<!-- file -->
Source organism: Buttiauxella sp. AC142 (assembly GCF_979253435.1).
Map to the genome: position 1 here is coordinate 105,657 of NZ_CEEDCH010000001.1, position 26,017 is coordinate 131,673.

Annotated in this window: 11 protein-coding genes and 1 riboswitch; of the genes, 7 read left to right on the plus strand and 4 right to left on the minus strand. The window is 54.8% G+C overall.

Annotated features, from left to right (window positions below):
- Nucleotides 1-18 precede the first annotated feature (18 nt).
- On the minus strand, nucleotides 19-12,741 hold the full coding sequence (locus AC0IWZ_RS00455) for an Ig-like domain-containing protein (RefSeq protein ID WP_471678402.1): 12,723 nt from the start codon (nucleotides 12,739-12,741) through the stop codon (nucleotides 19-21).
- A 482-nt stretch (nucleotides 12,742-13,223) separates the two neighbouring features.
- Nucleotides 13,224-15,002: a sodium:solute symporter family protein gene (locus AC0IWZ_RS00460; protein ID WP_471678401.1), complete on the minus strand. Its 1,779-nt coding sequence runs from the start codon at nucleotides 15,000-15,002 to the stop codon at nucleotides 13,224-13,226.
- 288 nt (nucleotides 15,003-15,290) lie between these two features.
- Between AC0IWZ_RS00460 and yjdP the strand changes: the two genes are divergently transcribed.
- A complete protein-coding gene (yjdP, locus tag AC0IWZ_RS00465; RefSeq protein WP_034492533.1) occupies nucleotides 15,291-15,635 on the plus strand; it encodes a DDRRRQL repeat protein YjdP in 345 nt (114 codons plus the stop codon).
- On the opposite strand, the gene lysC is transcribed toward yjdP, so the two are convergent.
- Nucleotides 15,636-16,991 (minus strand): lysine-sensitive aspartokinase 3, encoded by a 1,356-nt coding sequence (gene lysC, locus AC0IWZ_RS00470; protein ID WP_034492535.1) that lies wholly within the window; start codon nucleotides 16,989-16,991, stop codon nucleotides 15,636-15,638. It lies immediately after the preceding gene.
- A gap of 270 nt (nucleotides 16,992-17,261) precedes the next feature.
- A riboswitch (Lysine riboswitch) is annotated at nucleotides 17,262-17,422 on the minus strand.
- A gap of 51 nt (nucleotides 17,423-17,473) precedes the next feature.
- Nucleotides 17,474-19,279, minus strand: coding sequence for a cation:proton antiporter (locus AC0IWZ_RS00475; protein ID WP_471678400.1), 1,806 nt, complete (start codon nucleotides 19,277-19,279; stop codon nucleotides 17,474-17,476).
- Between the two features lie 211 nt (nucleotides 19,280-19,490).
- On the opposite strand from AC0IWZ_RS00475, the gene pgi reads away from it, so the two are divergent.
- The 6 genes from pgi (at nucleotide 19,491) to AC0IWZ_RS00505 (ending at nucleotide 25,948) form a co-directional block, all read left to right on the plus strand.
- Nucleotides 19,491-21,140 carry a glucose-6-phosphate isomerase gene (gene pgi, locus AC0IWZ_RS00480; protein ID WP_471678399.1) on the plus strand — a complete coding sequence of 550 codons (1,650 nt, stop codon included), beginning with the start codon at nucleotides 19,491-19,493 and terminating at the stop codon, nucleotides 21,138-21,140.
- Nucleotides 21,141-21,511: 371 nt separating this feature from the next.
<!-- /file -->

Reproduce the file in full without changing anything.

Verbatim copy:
Source organism: Buttiauxella sp. AC142 (assembly GCF_979253435.1).
Map to the genome: position 1 here is coordinate 105,657 of NZ_CEEDCH010000001.1, position 26,017 is coordinate 131,673.

Annotated in this window: 11 protein-coding genes and 1 riboswitch; of the genes, 7 read left to right on the plus strand and 4 right to left on the minus strand. The window is 54.8% G+C overall.

Annotated features, from left to right (window positions below):
- Nucleotides 1-18 precede the first annotated feature (18 nt).
- On the minus strand, nucleotides 19-12,741 hold the full coding sequence (locus AC0IWZ_RS00455) for an Ig-like domain-containing protein (RefSeq protein ID WP_471678402.1): 12,723 nt from the start codon (nucleotides 12,739-12,741) through the stop codon (nucleotides 19-21).
- A 482-nt stretch (nucleotides 12,742-13,223) separates the two neighbouring features.
- Nucleotides 13,224-15,002: a sodium:solute symporter family protein gene (locus AC0IWZ_RS00460; protein ID WP_471678401.1), complete on the minus strand. Its 1,779-nt coding sequence runs from the start codon at nucleotides 15,000-15,002 to the stop codon at nucleotides 13,224-13,226.
- 288 nt (nucleotides 15,003-15,290) lie between these two features.
- Between AC0IWZ_RS00460 and yjdP the strand changes: the two genes are divergently transcribed.
- A complete protein-coding gene (yjdP, locus tag AC0IWZ_RS00465; RefSeq protein WP_034492533.1) occupies nucleotides 15,291-15,635 on the plus strand; it encodes a DDRRRQL repeat protein YjdP in 345 nt (114 codons plus the stop codon).
- On the opposite strand, the gene lysC is transcribed toward yjdP, so the two are convergent.
- Nucleotides 15,636-16,991 (minus strand): lysine-sensitive aspartokinase 3, encoded by a 1,356-nt coding sequence (gene lysC, locus AC0IWZ_RS00470; protein ID WP_034492535.1) that lies wholly within the window; start codon nucleotides 16,989-16,991, stop codon nucleotides 15,636-15,638. It lies immediately after the preceding gene.
- A gap of 270 nt (nucleotides 16,992-17,261) precedes the next feature.
- A riboswitch (Lysine riboswitch) is annotated at nucleotides 17,262-17,422 on the minus strand.
- A gap of 51 nt (nucleotides 17,423-17,473) precedes the next feature.
- Nucleotides 17,474-19,279, minus strand: coding sequence for a cation:proton antiporter (locus AC0IWZ_RS00475; protein ID WP_471678400.1), 1,806 nt, complete (start codon nucleotides 19,277-19,279; stop codon nucleotides 17,474-17,476).
- Between the two features lie 211 nt (nucleotides 19,280-19,490).
- On the opposite strand from AC0IWZ_RS00475, the gene pgi reads away from it, so the two are divergent.
- The 6 genes from pgi (at nucleotide 19,491) to AC0IWZ_RS00505 (ending at nucleotide 25,948) form a co-directional block, all read left to right on the plus strand.
- Nucleotides 19,491-21,140 carry a glucose-6-phosphate isomerase gene (gene pgi, locus AC0IWZ_RS00480; protein ID WP_471678399.1) on the plus strand — a complete coding sequence of 550 codons (1,650 nt, stop codon included), beginning with the start codon at nucleotides 19,491-19,493 and terminating at the stop codon, nucleotides 21,138-21,140.
- Nucleotides 21,141-21,511: 371 nt separating this feature from the next.